In Memoriam

Herbert W. Clutter, Bonnie Clutter, Nancy & Kenyon Clutter

(Printed in the November 1959 Co-op "Partners" Newsletter)

This issue of Partners is dedicated to the passing of these members of one of agriculture's first families.  Their heinous assassins brutally attacked them in their home west of Holcomb, Kansas, Saturday night, November 14th, 1959 and mercilessly snuffed their lives with successive shotgun blasts.

Herb was born at Ingalls, Kansas on May 24, 1911.  His parents moved with him from the area when Herb was 2 years old.  He graduated from Kansas State University in 1933.  He began his life long service to agriculture as Assistant County Agricultural Agent in Montgomery County, coming to Finney County as County Agricultural Agent in 1934.   He remained as County Agricultural Agent until 1939 when he engaged in an extensive livestock and farming operation which he continued to his death.

President Eisenhower appointed him a member of the Federal Farm Credit Board in 1953.  He declined re-nomination in 1957.  Herb was a strong force in the formation of the Kansas Association of Wheat Growers and became its first president.  He was also president of the National Association of Wheat Growers.  He worked for and was instrumental in legislation which created the Kansas Wheat Commission.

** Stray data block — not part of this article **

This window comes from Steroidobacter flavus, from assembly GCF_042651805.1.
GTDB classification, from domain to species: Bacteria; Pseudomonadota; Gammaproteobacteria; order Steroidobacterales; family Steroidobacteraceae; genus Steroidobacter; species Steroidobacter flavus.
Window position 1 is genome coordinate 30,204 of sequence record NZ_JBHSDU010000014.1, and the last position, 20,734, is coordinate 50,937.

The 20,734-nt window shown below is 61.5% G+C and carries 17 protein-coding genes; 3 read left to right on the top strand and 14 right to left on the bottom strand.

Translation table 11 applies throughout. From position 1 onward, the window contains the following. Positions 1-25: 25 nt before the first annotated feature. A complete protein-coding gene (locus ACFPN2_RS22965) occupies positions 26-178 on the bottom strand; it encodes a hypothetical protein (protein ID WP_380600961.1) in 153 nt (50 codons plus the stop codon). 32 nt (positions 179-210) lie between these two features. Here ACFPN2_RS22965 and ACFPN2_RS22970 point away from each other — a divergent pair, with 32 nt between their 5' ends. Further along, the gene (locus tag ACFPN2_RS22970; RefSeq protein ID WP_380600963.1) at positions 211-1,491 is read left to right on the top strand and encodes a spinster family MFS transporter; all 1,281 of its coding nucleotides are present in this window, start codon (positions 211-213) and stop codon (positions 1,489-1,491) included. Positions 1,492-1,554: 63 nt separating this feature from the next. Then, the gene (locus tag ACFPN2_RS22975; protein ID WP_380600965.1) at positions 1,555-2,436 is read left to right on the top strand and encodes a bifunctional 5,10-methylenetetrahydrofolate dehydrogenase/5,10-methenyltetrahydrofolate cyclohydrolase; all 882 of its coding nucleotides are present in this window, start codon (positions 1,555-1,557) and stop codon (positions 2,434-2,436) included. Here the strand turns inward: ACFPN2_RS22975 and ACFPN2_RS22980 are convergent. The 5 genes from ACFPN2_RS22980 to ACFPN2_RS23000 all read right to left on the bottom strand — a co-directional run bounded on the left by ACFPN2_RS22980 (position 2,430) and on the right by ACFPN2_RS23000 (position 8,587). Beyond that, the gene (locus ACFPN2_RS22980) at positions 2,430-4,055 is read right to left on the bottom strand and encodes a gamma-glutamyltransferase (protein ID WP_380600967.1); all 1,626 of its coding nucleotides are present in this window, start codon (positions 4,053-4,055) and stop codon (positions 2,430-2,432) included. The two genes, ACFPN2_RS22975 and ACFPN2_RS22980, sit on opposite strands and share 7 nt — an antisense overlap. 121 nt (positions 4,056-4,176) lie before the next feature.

Herb was a foremost supporter of all community institutions, including 4-H, The Methodist Church, civic clubs and farm organizations.  He was statewide chairman of the Conference of Farm Organizations and Cooperatives.  He has been a member of the Board of Directors of the Garden City Cooperative Equity Exchange for 12 years and was its President at the time of his death.  He was also a member of the Board of Directors of Consumers Cooperative Association, a regional wholesale, in Kansas City, Missouri, having succeeded to that position upon the resignation of the late Robert Ackley.

While we can enumerate the many responsible positions Herb has held in his service to his fellow man, we cannot tabulate or measure the contributions he has made to humanity.  His work was unfinished and his death was untimely.

Our nation's agriculture has lost one of its chief exponents.  Mankind is poorer for his passing.  We, who survive, live in a better world because Herb put his shoulder to the task.  He has shown us the way.  It is for us to take the causes he has so nobly advanced and carry them to their culmination.  Herb would have wanted it that way.